Tuesday, 1 May 2012

In conversation with... Jane Rusbridge

Hello Jane! First of all, I would like to congratulate you on the publication of your latest novel, The Devil’s Music. Can you please tell us what it is about?

A: Thank you, Silvia, and hello!

The Devil’s Music explores what happens to a family faced with the dilemma of what to do when the youngest child, Elaine, is born in the late 50s with severe disabilities, which means she is destined to remain mute and as helpless as a baby. For me, the novel is about family secrets, the way they influence the dynamics of family life and the psychological development of a child. It’s also about post traumatic stress disorder, the shifting unreliability of memory, mothers who leave their children...

The book opens with a glossary of knots and these – together with the antics of Harry Houdini – are a focal point of the novel. Are you an expert of knot tying? What did you want them to represent?

A: I’m definitely not an expert. A Reef Knot is about my limit, but I do have a copy of The Clifford Ashley Book of Knots, well-thumbed and filled with post-it notes from all the hours I spent researching for TDM.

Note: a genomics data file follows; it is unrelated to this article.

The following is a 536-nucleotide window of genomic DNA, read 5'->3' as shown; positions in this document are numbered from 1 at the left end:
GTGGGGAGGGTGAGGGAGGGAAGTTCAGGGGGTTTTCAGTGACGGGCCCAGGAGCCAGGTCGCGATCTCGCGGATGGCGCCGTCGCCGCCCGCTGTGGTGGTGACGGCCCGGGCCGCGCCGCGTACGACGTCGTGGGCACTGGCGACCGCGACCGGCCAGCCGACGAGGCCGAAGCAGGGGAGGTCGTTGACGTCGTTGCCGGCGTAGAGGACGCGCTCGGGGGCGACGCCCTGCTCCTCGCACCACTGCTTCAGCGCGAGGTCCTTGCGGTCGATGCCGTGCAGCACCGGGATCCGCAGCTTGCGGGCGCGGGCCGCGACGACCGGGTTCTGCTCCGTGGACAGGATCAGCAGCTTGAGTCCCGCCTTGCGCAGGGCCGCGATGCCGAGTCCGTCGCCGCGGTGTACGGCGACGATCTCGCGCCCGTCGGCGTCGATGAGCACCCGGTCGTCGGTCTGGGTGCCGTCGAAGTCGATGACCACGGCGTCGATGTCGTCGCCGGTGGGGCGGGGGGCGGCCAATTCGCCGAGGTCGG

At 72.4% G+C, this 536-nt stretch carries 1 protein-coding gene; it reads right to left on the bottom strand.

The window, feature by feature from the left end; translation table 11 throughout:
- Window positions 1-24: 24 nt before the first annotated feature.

The knots were central to the novel’s content right from the beginning, when I came across the case study of a little boy while in the library looking for something else. The study was written by child psychologist D.W. Winnicott, who describes the boy as having a ‘preoccupation’ with knots which could become a ‘perversion’. After reading the case study I kept seeing, in my mind’s eye, a little boy sitting with a ball of string on his lap in a room where he has tied everything together – cushions and chair legs, the door handle, coal shovel, lamp stand. This boy haunted me. I needed to find out why knots might hold enormous significance for a child, and decided it could be related to both a desire to escape (hence the Houdini connection) and a desire for security.

Trying to find the best fit between form and content was important to me as well, which is why the novel is structured like rope, with narrative strands separating and coming together, occasionally even entangling on a page, as do the characters’ relationships. The knots heading up the chapters in place of the characters’ names were chosen to suggest something of the personality, or story, of the character they represent.

The Devil’s Music is an intriguing title. Did it come before or after the novel? Or perhaps it changed while the novel itself took form?